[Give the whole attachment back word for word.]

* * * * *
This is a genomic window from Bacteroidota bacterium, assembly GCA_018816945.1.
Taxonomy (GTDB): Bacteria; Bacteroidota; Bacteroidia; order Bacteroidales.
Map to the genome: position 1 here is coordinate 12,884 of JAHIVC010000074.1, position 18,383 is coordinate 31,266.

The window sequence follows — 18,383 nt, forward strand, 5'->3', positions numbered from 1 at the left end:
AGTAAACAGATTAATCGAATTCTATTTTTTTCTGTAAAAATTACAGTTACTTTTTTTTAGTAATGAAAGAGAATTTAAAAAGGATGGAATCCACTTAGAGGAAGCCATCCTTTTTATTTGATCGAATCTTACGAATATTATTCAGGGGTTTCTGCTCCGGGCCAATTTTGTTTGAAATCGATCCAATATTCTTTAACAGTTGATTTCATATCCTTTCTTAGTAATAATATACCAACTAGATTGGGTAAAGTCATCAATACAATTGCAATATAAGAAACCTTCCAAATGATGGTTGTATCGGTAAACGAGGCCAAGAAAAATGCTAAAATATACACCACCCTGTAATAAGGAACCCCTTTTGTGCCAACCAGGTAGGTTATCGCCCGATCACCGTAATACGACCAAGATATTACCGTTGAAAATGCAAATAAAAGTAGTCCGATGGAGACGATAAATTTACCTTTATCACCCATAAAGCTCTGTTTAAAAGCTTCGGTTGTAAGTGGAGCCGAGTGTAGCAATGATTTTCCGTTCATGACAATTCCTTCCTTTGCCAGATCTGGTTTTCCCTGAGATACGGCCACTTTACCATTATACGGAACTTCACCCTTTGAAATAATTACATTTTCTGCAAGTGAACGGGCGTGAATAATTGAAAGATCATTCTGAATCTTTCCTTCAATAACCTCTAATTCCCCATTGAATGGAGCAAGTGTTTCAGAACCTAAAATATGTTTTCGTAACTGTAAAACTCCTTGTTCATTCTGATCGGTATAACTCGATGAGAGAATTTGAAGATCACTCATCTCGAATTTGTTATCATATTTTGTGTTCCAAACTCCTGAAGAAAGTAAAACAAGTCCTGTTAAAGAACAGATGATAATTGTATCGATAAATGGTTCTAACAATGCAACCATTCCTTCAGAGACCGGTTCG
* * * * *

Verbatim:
This is a genomic window from Bacteroidota bacterium, assembly GCA_018816945.1.
Taxonomy (GTDB): Bacteria; Bacteroidota; Bacteroidia; order Bacteroidales.
Map to the genome: position 1 here is coordinate 12,884 of JAHIVC010000074.1, position 18,383 is coordinate 31,266.

The window sequence follows — 18,383 nt, forward strand, 5'->3', positions numbered from 1 at the left end:
AGTAAACAGATTAATCGAATTCTATTTTTTTCTGTAAAAATTACAGTTACTTTTTTTTAGTAATGAAAGAGAATTTAAAAAGGATGGAATCCACTTAGAGGAAGCCATCCTTTTTATTTGATCGAATCTTACGAATATTATTCAGGGGTTTCTGCTCCGGGCCAATTTTGTTTGAAATCGATCCAATATTCTTTAACAGTTGATTTCATATCCTTTCTTAGTAATAATATACCAACTAGATTGGGTAAAGTCATCAATACAATTGCAATATAAGAAACCTTCCAAATGATGGTTGTATCGGTAAACGAGGCCAAGAAAAATGCTAAAATATACACCACCCTGTAATAAGGAACCCCTTTTGTGCCAACCAGGTAGGTTATCGCCCGATCACCGTAATACGACCAAGATATTACCGTTGAAAATGCAAATAAAAGTAGTCCGATGGAGACGATAAATTTACCTTTATCACCCATAAAGCTCTGTTTAAAAGCTTCGGTTGTAAGTGGAGCCGAGTGTAGCAATGATTTTCCGTTCATGACAATTCCTTCCTTTGCCAGATCTGGTTTTCCCTGAGATACGGCCACTTTACCATTATACGGAACTTCACCCTTTGAAATAATTACATTTTCTGCAAGTGAACGGGCGTGAATAATTGAAAGATCATTCTGAATCTTTCCTTCAATAACCTCTAATTCCCCATTGAATGGAGCAAGTGTTTCAGAACCTAAAATATGTTTTCGTAACTGTAAAACTCCTTGTTCATTCTGATCGGTATAACTCGATGAGAGAATTTGAAGATCACTCATCTCGAATTTGTTATCATATTTTGTGTTCCAAACTCCTGAAGAAAGTAAAACAAGTCCTGTTAAAGAACAGATGATAATTGTATCGATAAATGGTTCTAACAATGCAACCATTCCTTCAGAGACCGGTTCG